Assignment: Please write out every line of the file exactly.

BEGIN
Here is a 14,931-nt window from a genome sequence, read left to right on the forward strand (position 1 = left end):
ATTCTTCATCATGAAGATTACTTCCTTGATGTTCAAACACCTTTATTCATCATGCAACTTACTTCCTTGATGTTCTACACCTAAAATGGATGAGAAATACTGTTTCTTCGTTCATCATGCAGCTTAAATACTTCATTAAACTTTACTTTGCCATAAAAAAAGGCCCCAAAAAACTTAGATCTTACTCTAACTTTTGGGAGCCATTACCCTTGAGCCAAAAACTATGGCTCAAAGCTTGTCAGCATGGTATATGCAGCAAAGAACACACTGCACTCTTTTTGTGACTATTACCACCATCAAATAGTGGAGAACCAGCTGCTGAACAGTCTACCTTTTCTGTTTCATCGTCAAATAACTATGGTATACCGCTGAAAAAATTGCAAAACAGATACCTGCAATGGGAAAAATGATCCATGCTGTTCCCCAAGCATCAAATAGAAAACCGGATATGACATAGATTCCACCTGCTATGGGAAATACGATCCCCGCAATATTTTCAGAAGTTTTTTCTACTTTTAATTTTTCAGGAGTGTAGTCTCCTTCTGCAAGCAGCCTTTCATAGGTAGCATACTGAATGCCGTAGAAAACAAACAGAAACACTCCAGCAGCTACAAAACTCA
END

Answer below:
Here is a 14,931-nt window from a genome sequence, read left to right on the forward strand (position 1 = left end):
ATTCTTCATCATGAAGATTACTTCCTTGATGTTCAAACACCTTTATTCATCATGCAACTTACTTCCTTGATGTTCTACACCTAAAATGGATGAGAAATACTGTTTCTTCGTTCATCATGCAGCTTAAATACTTCATTAAACTTTACTTTGCCATAAAAAAAGGCCCCAAAAAACTTAGATCTTACTCTAACTTTTGGGAGCCATTACCCTTGAGCCAAAAACTATGGCTCAAAGCTTGTCAGCATGGTATATGCAGCAAAGAACACACTGCACTCTTTTTGTGACTATTACCACCATCAAATAGTGGAGAACCAGCTGCTGAACAGTCTACCTTTTCTGTTTCATCGTCAAATAACTATGGTATACCGCTGAAAAAATTGCAAAACAGATACCTGCAATGGGAAAAATGATCCATGCTGTTCCCCAAGCATCAAATAGAAAACCGGATATGACATAGATTCCACCTGCTATGGGAAATACGATCCCCGCAATATTTTCAGAAGTTTTTTCTACTTTTAATTTTTCAGGAGTGTAGTCTCCTTCTGCAAGCAGCCTTTCATAGGTAGCATACTGAATGCCGTAGAAAACAAACAGAAACACTCCAGCAGCTACAAAACTCA